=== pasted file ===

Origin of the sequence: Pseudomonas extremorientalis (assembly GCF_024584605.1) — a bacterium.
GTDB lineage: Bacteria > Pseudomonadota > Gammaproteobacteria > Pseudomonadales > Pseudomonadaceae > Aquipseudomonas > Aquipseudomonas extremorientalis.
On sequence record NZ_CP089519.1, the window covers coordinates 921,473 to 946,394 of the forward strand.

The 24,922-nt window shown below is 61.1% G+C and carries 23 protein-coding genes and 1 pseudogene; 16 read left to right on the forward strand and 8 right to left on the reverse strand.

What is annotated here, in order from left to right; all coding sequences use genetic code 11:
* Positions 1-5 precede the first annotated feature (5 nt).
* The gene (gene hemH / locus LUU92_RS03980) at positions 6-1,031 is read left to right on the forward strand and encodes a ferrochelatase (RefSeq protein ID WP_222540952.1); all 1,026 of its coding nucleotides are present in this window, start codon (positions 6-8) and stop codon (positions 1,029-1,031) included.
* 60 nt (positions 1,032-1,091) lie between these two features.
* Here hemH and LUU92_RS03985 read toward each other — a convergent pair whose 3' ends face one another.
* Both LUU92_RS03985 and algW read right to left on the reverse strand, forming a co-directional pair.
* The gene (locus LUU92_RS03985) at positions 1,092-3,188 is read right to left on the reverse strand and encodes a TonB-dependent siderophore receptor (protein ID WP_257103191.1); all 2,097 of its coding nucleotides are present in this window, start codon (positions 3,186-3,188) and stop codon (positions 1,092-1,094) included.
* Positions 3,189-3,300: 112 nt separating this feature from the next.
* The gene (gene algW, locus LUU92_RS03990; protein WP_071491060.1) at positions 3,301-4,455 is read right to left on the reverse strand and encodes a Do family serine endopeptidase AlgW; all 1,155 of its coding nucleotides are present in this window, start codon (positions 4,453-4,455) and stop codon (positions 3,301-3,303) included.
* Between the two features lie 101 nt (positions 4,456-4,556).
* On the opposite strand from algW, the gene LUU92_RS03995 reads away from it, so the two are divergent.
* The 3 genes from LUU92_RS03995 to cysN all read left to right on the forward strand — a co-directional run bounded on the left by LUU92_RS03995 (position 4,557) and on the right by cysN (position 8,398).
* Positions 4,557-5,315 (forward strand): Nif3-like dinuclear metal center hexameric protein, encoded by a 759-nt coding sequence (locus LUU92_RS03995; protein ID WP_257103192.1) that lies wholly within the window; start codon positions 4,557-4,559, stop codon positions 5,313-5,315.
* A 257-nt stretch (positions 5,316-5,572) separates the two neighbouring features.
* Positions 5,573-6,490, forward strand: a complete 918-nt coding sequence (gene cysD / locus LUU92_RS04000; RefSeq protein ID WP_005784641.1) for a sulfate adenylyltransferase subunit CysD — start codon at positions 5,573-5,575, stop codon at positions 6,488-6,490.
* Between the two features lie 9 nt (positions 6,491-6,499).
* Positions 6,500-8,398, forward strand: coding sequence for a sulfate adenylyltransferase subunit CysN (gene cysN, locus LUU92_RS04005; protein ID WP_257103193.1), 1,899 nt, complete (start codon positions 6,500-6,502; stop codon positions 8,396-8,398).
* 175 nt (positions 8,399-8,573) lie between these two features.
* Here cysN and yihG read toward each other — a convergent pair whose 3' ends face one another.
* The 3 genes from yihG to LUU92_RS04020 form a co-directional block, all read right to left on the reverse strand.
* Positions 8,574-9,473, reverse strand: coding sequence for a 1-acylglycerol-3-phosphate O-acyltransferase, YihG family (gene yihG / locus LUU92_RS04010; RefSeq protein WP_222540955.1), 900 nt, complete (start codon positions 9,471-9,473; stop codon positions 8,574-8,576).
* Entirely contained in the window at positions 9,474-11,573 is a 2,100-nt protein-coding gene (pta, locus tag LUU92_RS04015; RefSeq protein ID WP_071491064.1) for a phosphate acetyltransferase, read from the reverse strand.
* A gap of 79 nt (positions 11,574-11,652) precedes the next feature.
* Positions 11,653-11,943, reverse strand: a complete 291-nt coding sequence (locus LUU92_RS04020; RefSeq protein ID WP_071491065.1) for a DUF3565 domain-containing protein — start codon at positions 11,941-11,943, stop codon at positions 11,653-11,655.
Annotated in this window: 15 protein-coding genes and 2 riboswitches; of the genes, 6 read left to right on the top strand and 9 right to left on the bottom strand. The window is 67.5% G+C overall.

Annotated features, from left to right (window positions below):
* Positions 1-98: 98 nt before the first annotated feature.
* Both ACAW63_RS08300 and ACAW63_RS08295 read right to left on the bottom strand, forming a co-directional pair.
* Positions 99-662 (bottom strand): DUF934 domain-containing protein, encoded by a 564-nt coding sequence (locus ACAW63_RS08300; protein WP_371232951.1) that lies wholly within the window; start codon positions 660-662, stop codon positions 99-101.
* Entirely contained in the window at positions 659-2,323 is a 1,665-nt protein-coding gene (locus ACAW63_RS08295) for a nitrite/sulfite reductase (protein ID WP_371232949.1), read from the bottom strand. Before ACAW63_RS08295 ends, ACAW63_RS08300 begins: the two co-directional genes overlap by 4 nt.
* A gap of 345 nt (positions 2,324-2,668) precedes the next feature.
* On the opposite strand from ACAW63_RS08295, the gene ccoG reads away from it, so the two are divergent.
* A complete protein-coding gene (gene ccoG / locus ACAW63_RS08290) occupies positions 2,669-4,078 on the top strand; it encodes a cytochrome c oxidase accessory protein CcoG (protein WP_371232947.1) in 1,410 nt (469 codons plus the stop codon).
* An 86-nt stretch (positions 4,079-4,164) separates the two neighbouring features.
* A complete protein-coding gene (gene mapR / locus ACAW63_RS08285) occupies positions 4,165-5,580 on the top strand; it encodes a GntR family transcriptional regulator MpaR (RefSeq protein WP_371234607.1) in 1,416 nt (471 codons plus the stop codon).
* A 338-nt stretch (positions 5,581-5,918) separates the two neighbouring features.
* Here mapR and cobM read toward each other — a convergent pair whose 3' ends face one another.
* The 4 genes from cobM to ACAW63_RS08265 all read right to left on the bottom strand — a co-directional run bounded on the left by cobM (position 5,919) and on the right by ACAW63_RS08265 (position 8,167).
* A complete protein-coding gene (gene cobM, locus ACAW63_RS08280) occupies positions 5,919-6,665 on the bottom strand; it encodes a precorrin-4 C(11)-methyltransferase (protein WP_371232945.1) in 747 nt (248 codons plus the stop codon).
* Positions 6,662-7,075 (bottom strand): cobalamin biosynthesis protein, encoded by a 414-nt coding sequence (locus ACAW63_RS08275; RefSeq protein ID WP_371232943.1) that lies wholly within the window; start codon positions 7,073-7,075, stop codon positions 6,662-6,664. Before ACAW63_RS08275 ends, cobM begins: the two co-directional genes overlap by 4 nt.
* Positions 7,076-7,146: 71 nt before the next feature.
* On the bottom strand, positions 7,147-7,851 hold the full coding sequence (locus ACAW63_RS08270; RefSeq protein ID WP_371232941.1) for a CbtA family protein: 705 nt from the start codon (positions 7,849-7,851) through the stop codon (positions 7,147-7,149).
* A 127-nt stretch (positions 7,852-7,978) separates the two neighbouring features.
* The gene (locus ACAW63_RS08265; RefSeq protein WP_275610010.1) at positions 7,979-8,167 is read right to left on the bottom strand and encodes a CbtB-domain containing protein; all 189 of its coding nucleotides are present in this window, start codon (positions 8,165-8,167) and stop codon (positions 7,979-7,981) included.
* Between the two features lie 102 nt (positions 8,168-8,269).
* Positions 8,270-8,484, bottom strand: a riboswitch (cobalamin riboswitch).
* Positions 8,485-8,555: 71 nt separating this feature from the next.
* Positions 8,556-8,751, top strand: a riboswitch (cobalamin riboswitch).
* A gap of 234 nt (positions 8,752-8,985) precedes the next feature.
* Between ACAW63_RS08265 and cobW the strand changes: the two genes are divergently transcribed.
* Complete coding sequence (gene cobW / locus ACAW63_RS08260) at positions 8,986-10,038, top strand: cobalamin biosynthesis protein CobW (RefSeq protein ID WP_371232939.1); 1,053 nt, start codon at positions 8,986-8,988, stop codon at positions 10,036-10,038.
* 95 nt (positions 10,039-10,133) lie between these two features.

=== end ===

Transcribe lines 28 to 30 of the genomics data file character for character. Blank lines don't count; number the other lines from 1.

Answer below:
* Positions 11,653-11,943, reverse strand: a complete 291-nt coding sequence (locus LUU92_RS04020; RefSeq protein ID WP_071491065.1) for a DUF3565 domain-containing protein — start codon at positions 11,941-11,943, stop codon at positions 11,653-11,655.
Annotated in this window: 15 protein-coding genes and 2 riboswitches; of the genes, 6 read left to right on the top strand and 9 right to left on the bottom strand. The window is 67.5% G+C overall.

Annotated features, from left to right (window positions below):